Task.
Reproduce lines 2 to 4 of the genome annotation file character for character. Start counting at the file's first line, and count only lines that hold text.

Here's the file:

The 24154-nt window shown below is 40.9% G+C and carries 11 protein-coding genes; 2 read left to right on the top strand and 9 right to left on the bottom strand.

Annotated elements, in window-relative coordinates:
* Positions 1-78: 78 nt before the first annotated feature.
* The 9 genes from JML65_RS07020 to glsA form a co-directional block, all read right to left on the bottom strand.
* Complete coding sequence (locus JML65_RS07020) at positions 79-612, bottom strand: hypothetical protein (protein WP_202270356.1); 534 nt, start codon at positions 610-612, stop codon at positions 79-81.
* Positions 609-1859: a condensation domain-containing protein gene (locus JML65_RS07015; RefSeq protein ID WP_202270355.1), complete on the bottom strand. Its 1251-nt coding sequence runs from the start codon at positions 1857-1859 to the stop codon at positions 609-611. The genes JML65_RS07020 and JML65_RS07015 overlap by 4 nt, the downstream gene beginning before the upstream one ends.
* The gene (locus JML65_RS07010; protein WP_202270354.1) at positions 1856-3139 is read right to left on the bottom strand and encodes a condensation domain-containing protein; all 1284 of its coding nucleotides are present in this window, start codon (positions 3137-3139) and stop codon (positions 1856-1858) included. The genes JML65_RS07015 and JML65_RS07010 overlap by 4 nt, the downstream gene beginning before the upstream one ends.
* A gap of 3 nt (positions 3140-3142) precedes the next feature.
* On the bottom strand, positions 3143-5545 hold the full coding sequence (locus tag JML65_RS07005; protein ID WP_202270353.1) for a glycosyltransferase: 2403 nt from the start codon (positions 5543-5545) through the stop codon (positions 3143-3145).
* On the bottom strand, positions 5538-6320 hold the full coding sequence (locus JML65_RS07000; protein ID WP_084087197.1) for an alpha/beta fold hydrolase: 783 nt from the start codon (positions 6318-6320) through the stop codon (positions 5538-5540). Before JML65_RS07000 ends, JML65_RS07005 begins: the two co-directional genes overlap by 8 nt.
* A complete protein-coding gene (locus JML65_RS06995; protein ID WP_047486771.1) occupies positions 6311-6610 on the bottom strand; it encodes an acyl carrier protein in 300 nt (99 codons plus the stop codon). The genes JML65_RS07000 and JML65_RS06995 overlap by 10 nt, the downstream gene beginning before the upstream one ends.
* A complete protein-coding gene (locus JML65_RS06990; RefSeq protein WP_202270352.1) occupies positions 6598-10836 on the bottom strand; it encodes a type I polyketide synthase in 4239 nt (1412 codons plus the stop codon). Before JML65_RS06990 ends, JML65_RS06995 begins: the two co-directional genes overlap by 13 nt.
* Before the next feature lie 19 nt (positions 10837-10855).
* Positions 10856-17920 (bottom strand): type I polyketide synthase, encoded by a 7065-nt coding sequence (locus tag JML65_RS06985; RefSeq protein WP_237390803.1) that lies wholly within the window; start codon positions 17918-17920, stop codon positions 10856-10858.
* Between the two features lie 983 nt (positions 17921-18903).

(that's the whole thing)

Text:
Annotated elements, in window-relative coordinates:
* Positions 1-78: 78 nt before the first annotated feature.
* The 9 genes from JML65_RS07020 to glsA form a co-directional block, all read right to left on the bottom strand.